But the second narrative, as articulated by far too many in the past two weeks, while it praises those local efforts, does so specifically by attempting to contrast the good and decent people of Nashville with the presumably undesirable and indecent folks in certain unnamed but easily identifiable other places, who have in recent years experienced massive flooding. In other words, the black and poor of New Orleans, inundated when the levees protecting their city gave way to flood waters generated in the wake of Hurricane Katrina. And so we have been subjected to claims by Nashville columnist David Climer (of the local daily, The Tennessean), that the reason the flooding here didn't receive enough media attention was because in order to get headlines, you have to "start looting." But, as Climer made sure to point out, in his May 9 essay, "We're better than that. Our city never lost control." Got that? We are good. They are bad. Praise us. Screw them.

Full article, which does a great job of dispelling the comfortably privilege-ridden misconceptions and deconstructing the arguments.
' the mirror's gonna steal your soul


The Director of Intelligence Is Gone

Adm. Dennis Blair (Ret.) intends to offer his resignation as the nation's intelligence chief, four sources said today. A U.S. official said that a search is underway for his replacement. Two days ago, a Senate committee released a scathing report on the efficacy of Blair's Office of the Director of National Intelligence, particularly the National Counterterrorism Center, which apparently did not view the integration of tactical threat intelligence as its top priority.

Blair has worn out his welcome at the White House. The National Security Staff lost confidence in his ability to prioritize and to solve the intelligence community's mammoth bureaucratic hassles. The U.S. official said that the White House has interviewed "several strong candidates." Former Sen. Chuck Hagel, the chairman of the president's intelligence advisory board, and Gen. James Clapper (Ret.), the undersecretary of defense for intelligence, are seen by other intelligence officials as top candidates. Clapper will face a tough confirmation, and his career profile is similar to Blair's. Hagel would be feared by the military intelligence establishment, but he gets along with CIA director Leon Panetta, who will not be leaving his job.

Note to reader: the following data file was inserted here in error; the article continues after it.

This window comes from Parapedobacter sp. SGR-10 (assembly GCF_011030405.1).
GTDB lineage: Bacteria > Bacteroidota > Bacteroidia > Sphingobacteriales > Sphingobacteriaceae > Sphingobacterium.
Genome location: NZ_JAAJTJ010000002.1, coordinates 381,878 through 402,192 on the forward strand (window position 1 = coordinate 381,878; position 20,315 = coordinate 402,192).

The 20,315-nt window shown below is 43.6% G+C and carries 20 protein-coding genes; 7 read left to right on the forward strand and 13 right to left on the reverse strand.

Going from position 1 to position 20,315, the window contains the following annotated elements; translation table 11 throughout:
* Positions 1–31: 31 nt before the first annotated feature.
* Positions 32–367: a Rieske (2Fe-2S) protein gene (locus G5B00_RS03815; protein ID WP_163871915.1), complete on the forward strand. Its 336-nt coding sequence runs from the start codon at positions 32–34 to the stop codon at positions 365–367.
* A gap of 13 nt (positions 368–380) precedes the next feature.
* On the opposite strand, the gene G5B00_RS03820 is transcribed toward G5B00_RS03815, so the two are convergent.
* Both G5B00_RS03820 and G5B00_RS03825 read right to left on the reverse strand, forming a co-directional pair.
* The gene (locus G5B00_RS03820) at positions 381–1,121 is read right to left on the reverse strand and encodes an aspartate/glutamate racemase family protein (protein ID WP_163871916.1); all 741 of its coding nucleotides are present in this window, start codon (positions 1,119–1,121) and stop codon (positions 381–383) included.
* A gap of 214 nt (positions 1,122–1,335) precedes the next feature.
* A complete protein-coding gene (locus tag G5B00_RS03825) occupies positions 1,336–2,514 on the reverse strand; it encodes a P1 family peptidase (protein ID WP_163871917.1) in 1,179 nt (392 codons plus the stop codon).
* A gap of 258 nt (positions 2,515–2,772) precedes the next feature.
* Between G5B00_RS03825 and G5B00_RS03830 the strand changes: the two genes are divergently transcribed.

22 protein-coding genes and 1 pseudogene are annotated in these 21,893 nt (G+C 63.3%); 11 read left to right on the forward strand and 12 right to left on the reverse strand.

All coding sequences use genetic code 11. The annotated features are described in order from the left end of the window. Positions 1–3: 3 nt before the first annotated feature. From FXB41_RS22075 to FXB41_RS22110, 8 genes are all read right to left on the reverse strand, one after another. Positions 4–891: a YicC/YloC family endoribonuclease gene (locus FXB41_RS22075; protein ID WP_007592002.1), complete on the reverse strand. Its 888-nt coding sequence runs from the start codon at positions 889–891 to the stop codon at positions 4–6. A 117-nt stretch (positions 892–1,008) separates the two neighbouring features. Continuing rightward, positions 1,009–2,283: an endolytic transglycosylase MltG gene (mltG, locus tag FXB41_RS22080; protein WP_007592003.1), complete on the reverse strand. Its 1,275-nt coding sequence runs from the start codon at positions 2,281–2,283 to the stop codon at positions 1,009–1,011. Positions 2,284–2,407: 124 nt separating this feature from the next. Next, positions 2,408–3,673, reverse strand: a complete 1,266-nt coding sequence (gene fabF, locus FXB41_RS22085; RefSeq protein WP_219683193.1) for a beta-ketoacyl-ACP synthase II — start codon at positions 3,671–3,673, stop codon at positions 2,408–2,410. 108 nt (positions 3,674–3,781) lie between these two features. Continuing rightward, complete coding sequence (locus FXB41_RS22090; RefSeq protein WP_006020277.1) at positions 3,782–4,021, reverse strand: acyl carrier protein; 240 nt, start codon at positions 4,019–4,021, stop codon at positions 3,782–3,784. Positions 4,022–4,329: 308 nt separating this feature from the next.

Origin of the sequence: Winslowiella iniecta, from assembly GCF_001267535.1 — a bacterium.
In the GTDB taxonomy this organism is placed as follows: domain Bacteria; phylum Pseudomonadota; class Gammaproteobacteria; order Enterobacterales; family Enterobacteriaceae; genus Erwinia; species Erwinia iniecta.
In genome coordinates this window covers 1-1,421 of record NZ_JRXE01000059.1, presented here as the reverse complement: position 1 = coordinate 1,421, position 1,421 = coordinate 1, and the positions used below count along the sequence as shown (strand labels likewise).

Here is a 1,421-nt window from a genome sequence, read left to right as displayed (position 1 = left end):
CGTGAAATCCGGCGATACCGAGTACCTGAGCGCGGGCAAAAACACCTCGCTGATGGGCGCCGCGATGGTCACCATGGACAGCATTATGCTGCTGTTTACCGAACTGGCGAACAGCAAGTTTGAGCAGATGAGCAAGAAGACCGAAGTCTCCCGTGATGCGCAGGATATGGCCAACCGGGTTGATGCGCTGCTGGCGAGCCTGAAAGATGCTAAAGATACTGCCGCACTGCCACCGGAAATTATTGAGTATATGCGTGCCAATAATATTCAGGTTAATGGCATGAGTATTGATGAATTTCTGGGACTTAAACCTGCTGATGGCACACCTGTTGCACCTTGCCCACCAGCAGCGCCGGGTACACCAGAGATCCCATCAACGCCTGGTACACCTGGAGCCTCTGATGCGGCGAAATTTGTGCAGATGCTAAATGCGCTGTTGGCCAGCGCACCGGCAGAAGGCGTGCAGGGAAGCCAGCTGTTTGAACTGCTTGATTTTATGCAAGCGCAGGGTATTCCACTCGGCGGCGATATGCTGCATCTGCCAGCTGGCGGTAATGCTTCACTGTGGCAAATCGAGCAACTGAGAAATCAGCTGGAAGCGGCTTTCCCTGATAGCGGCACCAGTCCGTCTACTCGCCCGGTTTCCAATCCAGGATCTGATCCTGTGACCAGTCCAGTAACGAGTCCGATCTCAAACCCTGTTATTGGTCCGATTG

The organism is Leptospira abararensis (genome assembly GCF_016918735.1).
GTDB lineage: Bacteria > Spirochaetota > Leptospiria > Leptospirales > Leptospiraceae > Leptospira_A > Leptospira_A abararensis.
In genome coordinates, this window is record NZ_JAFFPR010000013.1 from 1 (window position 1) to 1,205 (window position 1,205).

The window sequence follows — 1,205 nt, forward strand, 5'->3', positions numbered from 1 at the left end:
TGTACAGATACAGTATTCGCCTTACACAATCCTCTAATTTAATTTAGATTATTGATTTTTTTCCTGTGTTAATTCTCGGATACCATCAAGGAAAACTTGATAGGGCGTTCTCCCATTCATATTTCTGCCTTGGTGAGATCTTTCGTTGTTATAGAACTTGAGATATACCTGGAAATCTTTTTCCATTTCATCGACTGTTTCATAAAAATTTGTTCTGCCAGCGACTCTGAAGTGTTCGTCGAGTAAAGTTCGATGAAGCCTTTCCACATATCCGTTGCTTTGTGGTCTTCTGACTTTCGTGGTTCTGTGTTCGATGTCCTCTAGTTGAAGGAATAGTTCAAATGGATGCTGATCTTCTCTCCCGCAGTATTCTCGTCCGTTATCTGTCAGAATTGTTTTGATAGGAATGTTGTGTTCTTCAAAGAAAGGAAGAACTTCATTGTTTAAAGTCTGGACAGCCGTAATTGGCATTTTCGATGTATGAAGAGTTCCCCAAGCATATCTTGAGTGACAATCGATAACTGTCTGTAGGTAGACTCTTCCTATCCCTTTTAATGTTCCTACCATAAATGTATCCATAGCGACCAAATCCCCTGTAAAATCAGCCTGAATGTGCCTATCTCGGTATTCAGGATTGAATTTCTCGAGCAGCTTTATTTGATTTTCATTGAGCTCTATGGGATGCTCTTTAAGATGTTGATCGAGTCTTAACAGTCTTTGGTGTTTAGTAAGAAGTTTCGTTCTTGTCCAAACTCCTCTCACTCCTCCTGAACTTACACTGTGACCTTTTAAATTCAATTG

Rep. Pete Hoekstra, the ranking member on the House intelligence committee, said in a statement that Blair's resignation "is the result of the Obama administration's rampant politicization of national security and outright disregard for congressional intelligence oversight."


No offense to Clapper but me want Hagel
' love is running wild

What is this feeling you call "optimism"?

Poll: Sestak Takes Lead Against Toomey

The new Rasmussen poll of the Pennsylvania Senate race shows Democratic Rep. Joe Sestak jumping into the lead over Republican former Rep. Pat Toomey, in the wake of Sestak's upset victory over incumbent Sen. Arlen Specter in Tuesday's Democratic primary.

The numbers: Sestak 46%, Toomey 42%. The poll of likely voters has a ±4.5% margin of error. Two weeks ago, Rasmussen had Toomey edging out Sestak by 42%-40%, and also had Toomey leading Specter by a much wider 50%-38%. The TPM Poll Average, composed entirely of pre-primary data except for this new survey, has Toomey ahead of Sestak by 39.6%-37.7%, with Sestak clearly gaining since March.

The pollster's analysis finds that Democratic voters are rallying around their nominee, now that the primary is over: "Support for Sestak among Democrats in Pennsylvania jumped from 64% to 80% since the Primary election. Toomey's support among GOP voters in the state has changed little over the past two weeks."


Rasmussen putting a Dem in the lead? :O
And Toomey released this bromantic TV ad today.
  • erg

Humane society saved by dog: No help for dog? 

Above the Berkeley, CA., humane society was a residential rental unit. The new tenants have a dog, who woke the owner, who called the fire department, saving what's left of the humane society and the animals therein.

The humane society is now pleading for volunteer help and donations on their website, with no mention that the dog, and his family are now homeless, staying with friends. 

How does that work?

Smallpox demise link to HIV boom

The worldwide eradication of smallpox may, inadvertently, have helped spread HIV infection, scientists believe.

Experts say the vaccine used to wipe out smallpox offered some protection against the Aids virus and, now it is no longer used, HIV has flourished.

The US investigators said trials indicated the smallpox jab interferes with how well HIV multiplies.

But they say in the journal BMC Immunology it is too early to recommend smallpox vaccine for fighting HIV.

Kill no cure